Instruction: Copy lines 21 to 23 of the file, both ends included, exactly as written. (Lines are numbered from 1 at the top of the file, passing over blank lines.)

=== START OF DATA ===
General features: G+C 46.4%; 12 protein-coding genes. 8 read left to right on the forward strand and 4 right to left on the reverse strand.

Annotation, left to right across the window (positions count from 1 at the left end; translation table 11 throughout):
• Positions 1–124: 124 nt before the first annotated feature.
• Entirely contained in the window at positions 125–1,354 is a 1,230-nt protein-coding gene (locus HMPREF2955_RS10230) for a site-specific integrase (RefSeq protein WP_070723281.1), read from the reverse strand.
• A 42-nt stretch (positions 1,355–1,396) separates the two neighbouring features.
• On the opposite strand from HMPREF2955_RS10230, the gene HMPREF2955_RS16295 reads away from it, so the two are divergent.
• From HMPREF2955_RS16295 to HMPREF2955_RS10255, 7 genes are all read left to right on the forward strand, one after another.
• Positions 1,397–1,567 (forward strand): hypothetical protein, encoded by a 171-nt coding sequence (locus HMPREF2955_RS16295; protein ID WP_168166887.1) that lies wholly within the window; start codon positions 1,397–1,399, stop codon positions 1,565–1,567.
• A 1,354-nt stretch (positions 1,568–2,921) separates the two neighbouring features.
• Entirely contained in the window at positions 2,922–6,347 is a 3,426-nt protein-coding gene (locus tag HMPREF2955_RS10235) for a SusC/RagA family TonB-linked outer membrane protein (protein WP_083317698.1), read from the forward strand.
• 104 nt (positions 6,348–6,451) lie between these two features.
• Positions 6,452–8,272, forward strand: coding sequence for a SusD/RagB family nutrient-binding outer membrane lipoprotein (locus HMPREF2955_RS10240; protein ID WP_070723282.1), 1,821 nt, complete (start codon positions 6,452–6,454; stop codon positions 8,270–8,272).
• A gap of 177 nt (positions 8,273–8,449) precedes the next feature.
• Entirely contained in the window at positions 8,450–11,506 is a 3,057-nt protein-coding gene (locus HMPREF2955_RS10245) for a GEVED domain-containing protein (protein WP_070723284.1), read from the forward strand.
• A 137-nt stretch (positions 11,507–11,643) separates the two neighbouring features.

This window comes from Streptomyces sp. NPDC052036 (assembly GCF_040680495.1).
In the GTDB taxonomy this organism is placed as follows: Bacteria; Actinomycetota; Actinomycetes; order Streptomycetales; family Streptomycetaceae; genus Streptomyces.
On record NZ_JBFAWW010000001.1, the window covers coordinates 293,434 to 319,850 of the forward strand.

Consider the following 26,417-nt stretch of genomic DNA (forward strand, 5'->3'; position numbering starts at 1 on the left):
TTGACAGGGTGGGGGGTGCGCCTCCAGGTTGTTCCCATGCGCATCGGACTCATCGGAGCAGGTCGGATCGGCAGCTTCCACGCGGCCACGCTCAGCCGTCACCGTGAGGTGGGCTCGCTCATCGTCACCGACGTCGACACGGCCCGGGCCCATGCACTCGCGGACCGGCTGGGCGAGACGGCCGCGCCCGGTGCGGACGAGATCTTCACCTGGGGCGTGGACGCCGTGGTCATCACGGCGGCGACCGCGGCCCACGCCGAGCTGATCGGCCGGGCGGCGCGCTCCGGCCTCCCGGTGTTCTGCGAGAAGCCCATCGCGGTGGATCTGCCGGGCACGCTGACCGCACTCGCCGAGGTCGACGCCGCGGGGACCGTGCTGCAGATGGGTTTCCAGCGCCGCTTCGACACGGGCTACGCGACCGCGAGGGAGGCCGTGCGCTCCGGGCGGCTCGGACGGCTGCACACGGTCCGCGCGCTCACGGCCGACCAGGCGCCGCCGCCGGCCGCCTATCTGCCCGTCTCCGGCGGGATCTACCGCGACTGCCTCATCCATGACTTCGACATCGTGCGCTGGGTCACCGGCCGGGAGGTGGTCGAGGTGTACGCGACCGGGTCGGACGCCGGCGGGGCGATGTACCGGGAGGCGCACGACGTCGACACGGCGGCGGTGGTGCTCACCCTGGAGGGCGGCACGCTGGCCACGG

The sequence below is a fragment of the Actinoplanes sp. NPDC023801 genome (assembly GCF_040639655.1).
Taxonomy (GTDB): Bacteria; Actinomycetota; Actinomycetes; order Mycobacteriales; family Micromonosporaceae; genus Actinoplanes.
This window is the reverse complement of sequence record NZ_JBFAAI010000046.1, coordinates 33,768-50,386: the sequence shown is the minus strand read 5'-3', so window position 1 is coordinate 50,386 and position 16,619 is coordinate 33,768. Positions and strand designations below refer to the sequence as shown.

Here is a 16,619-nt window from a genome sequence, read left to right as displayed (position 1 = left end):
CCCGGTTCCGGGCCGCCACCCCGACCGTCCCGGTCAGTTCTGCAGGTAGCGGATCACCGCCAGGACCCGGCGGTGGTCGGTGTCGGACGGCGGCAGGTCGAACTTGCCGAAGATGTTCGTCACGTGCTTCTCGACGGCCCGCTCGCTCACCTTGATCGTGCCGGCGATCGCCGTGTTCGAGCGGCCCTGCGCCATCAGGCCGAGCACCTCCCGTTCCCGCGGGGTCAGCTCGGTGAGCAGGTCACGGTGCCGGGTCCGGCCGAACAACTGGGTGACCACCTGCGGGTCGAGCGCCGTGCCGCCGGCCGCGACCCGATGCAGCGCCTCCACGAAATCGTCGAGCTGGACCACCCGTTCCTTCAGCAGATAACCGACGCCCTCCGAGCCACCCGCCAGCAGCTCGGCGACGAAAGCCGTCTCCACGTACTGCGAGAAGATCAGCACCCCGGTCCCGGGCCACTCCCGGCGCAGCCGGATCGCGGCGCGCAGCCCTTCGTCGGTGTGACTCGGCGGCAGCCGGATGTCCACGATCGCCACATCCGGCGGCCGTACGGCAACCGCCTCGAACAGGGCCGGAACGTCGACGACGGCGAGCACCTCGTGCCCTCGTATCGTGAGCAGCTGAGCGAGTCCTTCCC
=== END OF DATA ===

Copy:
The sequence below is a fragment of the Actinoplanes sp. NPDC023801 genome (assembly GCF_040639655.1).
Taxonomy (GTDB): Bacteria; Actinomycetota; Actinomycetes; order Mycobacteriales; family Micromonosporaceae; genus Actinoplanes.
This window is the reverse complement of sequence record NZ_JBFAAI010000046.1, coordinates 33,768-50,386: the sequence shown is the minus strand read 5'-3', so window position 1 is coordinate 50,386 and position 16,619 is coordinate 33,768. Positions and strand designations below refer to the sequence as shown.